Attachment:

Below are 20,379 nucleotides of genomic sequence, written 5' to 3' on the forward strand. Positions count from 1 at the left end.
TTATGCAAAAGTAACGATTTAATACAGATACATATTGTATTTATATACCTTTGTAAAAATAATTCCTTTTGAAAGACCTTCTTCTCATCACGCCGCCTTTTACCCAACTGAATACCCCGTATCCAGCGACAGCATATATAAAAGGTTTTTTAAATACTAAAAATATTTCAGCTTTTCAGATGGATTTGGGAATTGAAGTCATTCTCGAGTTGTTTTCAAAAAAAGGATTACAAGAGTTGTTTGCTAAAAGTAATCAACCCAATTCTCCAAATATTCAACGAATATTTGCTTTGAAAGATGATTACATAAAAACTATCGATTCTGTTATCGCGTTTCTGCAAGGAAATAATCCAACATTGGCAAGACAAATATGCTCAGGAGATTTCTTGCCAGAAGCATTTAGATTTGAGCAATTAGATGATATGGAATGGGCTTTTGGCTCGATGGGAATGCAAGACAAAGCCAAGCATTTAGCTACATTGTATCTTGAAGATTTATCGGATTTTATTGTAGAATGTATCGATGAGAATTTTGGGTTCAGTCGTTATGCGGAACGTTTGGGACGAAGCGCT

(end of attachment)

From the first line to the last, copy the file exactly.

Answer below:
Below are 20,379 nucleotides of genomic sequence, written 5' to 3' on the forward strand. Positions count from 1 at the left end.
TTATGCAAAAGTAACGATTTAATACAGATACATATTGTATTTATATACCTTTGTAAAAATAATTCCTTTTGAAAGACCTTCTTCTCATCACGCCGCCTTTTACCCAACTGAATACCCCGTATCCAGCGACAGCATATATAAAAGGTTTTTTAAATACTAAAAATATTTCAGCTTTTCAGATGGATTTGGGAATTGAAGTCATTCTCGAGTTGTTTTCAAAAAAAGGATTACAAGAGTTGTTTGCTAAAAGTAATCAACCCAATTCTCCAAATATTCAACGAATATTTGCTTTGAAAGATGATTACATAAAAACTATCGATTCTGTTATCGCGTTTCTGCAAGGAAATAATCCAACATTGGCAAGACAAATATGCTCAGGAGATTTCTTGCCAGAAGCATTTAGATTTGAGCAATTAGATGATATGGAATGGGCTTTTGGCTCGATGGGAATGCAAGACAAAGCCAAGCATTTAGCTACATTGTATCTTGAAGATTTATCGGATTTTATTGTAGAATGTATCGATGAGAATTTTGGGTTCAGTCGTTATGCGGAACGTTTGGGACGAAGCGCT